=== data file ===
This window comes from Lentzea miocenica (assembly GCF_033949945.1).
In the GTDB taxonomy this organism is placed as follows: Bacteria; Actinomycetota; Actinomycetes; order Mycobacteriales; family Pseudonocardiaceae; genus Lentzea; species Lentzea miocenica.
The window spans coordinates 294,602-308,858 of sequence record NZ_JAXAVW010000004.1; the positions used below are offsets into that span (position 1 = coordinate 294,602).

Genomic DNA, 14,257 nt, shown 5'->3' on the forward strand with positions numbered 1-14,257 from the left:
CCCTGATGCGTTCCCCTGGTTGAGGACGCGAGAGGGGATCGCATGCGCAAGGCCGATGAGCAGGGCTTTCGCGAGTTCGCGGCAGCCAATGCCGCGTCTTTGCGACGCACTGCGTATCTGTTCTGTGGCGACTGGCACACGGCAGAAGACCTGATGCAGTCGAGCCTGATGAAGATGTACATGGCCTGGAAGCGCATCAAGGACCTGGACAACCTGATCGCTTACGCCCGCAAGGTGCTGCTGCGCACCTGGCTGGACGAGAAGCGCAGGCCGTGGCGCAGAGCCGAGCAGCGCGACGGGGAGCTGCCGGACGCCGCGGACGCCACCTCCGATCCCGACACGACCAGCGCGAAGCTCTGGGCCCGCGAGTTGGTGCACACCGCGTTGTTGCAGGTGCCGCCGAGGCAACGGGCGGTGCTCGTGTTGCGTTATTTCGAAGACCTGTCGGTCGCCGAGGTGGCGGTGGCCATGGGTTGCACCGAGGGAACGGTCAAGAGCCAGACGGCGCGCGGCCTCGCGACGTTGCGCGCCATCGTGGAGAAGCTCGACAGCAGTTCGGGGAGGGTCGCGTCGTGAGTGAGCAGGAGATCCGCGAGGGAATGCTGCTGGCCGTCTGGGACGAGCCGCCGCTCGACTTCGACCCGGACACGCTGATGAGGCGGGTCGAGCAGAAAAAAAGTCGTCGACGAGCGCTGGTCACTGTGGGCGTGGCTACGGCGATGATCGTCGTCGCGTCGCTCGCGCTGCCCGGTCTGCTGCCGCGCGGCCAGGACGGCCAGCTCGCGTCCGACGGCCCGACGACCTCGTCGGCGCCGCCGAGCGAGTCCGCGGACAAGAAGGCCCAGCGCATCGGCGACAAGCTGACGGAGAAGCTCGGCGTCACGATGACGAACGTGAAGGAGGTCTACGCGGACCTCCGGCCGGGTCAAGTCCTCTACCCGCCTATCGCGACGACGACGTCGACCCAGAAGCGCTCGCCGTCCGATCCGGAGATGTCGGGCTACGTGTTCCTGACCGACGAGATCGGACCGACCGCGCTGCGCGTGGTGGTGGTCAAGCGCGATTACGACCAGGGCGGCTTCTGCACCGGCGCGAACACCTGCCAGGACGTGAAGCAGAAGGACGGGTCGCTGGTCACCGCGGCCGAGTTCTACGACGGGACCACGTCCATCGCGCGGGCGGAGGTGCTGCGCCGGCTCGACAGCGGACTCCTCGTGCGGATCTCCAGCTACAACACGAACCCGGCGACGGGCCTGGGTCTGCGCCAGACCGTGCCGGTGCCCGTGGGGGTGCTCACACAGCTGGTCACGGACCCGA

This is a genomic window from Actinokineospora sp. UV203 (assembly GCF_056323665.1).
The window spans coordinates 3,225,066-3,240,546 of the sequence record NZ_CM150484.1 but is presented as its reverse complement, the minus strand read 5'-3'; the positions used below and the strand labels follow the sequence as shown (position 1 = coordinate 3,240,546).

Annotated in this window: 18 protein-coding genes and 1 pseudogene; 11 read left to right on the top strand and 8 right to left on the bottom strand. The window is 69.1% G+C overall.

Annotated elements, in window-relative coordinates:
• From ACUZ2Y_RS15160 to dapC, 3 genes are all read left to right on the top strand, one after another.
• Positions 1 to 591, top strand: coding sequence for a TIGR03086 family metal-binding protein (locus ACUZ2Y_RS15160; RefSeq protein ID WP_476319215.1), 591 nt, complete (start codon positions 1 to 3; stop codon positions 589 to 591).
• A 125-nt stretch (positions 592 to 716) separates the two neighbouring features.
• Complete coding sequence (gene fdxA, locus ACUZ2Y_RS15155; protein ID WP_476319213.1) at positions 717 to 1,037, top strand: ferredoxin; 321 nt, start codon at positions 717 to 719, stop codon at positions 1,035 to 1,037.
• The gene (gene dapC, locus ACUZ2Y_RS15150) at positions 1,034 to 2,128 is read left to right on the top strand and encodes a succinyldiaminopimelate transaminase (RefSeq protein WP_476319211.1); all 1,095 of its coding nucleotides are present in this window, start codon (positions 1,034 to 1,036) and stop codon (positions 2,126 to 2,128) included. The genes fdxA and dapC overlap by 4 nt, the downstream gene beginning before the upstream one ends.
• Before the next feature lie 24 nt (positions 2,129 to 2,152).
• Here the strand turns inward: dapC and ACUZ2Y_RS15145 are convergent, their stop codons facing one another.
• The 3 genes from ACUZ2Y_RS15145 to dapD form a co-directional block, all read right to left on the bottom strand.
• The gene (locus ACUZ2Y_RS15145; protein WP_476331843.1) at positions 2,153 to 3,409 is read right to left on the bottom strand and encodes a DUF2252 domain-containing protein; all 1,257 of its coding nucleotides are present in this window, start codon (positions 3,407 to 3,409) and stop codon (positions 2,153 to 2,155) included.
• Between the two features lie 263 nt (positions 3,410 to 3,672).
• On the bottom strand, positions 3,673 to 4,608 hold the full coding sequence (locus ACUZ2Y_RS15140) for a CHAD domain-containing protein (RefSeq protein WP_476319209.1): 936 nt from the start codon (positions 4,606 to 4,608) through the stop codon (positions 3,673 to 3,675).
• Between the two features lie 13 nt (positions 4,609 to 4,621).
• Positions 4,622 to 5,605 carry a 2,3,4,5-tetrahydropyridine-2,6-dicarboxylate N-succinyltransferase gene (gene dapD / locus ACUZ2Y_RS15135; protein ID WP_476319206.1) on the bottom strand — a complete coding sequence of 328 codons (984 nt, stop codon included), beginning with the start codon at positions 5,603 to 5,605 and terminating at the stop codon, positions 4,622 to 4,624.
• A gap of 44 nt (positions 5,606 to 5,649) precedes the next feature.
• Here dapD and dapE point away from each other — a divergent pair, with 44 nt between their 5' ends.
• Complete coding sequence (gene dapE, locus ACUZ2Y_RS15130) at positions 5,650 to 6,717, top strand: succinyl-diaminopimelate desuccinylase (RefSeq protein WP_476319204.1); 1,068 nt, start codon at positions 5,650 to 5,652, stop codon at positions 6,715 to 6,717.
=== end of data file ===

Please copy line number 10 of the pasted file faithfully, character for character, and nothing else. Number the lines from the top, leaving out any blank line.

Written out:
• From ACUZ2Y_RS15160 to dapC, 3 genes are all read left to right on the top strand, one after another.